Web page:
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Why do customers sometimes seem blind to your new messaging?

Ever wondered why customers haven’t noticed new information about your brand? Why it’s so difficult to change an established position in their minds?

Maybe it’s not because they won’t, it’s more that they can’t.

Our evolutionary history has always been about us as a species, learning and trying new things. But if that had been done without limits, the sheer number of failed experiments would have killed us all off long ago. That’s why there are guard rails built in to prevent this.

Once we’ve found something that works for us in a particular scenario, we tend to use that as our default position. This reduces the need for repeated risk taking, which could be prejudicial to our surviving long enough to reproduce.

Enter the uncertainty principle and negative transfer.

The uncertainty principle (not the Heisenberg one) states that people will pay more attention to stimulus that’s unfamiliar to them. They don’t recognise it and can’t predict what it means. So they will continue to pay attention until they feel that they know what it means.

At this point they not only stop learning about this particular stimulus, they are actively inhibited from doing so through negative transfer.

A common example of this is drivers who learned to drive in an automatic car. They often struggle more with a manual car than those drivers learning to drive for the very first time.

This concept is incredibly useful from a marketing perspective. If you are a major market leader, having your customers in a state of negative transfer is perfect as they aren’t looking to learn anything new about the problem you are solving for them.

So, if you want to communicate something new about your brand, you’ll have to do it in a way that your customers notice in order to push them back into uncertainty. Beware though, introducing the uncertainty principle at this point could destabilise your whole position, allowing your competitors to gain attention.

Find out how wethepeople can help you to use these principles and improve your communications whilst avoiding some of the pitfalls.

Implementing the reward mechanism to encourage behaviour change

As grown-ups in the 21st century, we are all patently aware of what we should do to live a healthier life. So why is there still a large proportion of the population that seems unable to do the right thing and make the correct decisions for their health?

A couple of things in this statement bear further scrutiny.

First is the vaguely judgemental tone employed by those of us involved in the healthcare industry to express our frustration. We tend to do this when large swathes of the population don’t take their medication, won’t increase activity, won’t eat the right food and won’t quit smoking. However, our judgment is often based on what we would do. This assumption makes us victims of what’s known as the false consensus effect. This is an attributional cognitive bias where we believe that our own personal beliefs, opinions, behaviours, likes and dislikes are also normal for most other people. Unfortunately, that bias is often reinforced by reflection from our friends and colleagues in our industry. The reality is very different.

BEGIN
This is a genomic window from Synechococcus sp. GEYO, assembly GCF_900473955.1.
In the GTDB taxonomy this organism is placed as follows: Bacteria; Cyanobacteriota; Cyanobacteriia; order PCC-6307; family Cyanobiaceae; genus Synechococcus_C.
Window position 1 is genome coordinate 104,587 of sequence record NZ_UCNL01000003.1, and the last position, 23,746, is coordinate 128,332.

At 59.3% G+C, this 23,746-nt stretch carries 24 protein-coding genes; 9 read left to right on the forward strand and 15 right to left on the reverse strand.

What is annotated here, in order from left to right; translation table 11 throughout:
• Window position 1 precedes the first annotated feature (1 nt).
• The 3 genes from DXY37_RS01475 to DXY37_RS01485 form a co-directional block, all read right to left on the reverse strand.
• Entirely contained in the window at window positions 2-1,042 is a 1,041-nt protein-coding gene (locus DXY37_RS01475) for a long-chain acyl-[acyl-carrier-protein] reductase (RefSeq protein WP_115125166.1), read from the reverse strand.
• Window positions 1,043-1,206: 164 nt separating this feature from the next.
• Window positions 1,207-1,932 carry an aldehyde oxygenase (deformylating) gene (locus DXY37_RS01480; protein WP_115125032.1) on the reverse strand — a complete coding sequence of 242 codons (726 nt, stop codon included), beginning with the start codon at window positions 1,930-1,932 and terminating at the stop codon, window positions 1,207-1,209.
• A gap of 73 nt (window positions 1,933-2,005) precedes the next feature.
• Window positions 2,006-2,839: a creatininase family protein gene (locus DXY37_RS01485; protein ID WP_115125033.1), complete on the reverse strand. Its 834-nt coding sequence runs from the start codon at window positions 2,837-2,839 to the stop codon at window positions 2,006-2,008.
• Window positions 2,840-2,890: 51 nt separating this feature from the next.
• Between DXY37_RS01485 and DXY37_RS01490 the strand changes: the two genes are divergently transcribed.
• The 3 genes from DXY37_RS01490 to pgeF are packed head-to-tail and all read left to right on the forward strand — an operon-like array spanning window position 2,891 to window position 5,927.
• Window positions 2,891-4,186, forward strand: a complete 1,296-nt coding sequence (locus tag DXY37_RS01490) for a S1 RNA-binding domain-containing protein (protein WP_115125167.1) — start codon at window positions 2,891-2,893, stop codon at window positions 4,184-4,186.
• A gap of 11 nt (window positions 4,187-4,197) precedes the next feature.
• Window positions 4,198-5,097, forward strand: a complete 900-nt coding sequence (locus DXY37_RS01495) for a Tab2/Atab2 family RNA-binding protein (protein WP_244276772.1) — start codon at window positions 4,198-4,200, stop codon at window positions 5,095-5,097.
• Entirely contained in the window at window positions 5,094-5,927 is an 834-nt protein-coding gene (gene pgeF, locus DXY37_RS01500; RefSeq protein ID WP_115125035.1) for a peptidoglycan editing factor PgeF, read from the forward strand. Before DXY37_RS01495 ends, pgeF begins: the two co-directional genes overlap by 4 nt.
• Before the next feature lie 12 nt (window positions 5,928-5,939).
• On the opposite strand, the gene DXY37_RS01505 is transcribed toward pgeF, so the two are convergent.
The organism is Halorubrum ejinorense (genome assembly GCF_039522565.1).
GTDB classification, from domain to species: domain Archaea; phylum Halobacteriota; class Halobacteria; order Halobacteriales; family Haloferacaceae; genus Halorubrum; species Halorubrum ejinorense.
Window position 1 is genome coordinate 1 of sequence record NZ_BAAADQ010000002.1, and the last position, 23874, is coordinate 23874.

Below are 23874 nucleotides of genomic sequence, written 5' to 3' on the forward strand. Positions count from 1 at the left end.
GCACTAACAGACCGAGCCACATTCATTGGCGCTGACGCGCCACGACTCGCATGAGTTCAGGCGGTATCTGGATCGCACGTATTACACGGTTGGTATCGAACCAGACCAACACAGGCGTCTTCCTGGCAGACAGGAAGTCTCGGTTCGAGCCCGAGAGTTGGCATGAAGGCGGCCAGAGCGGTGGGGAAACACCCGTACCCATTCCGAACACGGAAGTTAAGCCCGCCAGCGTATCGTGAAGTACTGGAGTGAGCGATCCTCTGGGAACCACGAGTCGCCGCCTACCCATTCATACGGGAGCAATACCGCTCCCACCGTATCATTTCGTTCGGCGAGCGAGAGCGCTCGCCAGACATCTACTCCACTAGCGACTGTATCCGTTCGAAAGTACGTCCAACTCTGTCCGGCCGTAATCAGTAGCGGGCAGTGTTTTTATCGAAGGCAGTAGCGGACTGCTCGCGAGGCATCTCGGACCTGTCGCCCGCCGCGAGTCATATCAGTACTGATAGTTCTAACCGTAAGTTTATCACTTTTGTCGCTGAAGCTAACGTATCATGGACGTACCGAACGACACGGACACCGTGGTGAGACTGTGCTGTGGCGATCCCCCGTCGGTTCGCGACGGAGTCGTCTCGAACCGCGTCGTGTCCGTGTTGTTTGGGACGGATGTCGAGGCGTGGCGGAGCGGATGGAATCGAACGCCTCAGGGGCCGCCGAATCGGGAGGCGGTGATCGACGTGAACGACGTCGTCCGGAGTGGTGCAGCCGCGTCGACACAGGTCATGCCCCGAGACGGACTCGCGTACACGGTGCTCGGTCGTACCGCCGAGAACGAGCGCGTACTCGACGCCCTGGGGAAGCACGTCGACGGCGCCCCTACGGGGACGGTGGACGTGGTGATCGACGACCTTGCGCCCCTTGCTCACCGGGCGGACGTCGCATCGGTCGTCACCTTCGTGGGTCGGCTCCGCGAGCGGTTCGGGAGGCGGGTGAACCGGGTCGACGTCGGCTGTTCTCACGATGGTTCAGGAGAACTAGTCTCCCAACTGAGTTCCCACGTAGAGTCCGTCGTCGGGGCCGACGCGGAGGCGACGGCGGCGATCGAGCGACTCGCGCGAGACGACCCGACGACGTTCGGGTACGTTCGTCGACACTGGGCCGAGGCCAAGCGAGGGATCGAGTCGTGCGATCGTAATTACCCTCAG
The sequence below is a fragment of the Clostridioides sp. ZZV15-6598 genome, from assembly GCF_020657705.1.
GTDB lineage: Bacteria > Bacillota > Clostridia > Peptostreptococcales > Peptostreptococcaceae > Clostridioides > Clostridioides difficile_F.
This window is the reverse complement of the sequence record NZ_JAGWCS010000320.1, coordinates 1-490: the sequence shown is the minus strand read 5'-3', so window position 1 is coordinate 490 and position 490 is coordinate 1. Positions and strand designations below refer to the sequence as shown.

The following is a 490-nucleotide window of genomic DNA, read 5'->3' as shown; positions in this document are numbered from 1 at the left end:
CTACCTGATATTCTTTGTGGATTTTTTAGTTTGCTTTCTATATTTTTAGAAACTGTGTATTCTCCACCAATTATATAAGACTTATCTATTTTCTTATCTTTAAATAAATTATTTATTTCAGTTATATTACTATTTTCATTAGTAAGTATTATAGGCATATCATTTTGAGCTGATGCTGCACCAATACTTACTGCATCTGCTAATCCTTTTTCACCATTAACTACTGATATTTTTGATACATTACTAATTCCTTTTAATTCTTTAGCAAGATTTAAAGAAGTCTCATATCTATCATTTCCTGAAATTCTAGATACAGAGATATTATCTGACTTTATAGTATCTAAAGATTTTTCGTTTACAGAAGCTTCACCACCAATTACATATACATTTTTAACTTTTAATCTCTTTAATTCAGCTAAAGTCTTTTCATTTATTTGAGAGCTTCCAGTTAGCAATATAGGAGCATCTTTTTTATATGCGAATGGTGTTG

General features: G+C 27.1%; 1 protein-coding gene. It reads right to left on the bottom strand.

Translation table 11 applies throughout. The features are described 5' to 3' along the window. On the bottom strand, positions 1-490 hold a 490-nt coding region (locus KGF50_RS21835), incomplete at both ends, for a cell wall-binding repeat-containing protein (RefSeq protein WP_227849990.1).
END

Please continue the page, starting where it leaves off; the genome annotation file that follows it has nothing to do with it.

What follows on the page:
The truth is that only a small proportion of the population actually spends its waking and working hours thinking about its health. Now let’s look at it from another, incredibly obvious, point of view. A lot of positive health behaviours, especially those that many people REALLY need to adopt, aren’t particularly attractive. Why? Simply because they often involve doing less of stuff that people like and more of stuff that they really don’t want to do.

Which brings us to the second thing.

Rewards are only rewards if they feel good to people. Again, from a healthcare industry perspective, what could feel better than a new personal best on a Strava segment, or smashing my 25,000-step record on Fitbit? Quite a lot, as it turns out. Non-health obsessed people (i.e. most of the population) are constantly expected and encouraged to replace things that have a built-in reward with something for which the reward is completely and utterly intangible. Reducing the odds of something bad happening at some unspecified time in the future does not get those dopamine juices flowing in quite the same way as a nice carb and fat laden meal, a drink, a cigarette or a Victory Royale in Fortnite. Tragically however, none of these aforementioned delights will do much to improve anyone’s type 2 diabetes, for example…

The key to making differences here is to make rewards for healthy behaviour relevant to the audience in whom we are interested, rather than to us. Harnessing the reward mechanisms in our brains is very helpful here. The interesting thing is that the way we process reward doesn’t appear to differ for real or virtual rewards. Creating surrogate, virtual rewards that are immediate for healthy behaviours is a powerful way to reward behaviour change. The most important thing to do here is to define rewards that our audiences find attractive and to keep changing and adding to those rewards over time to maintain interest.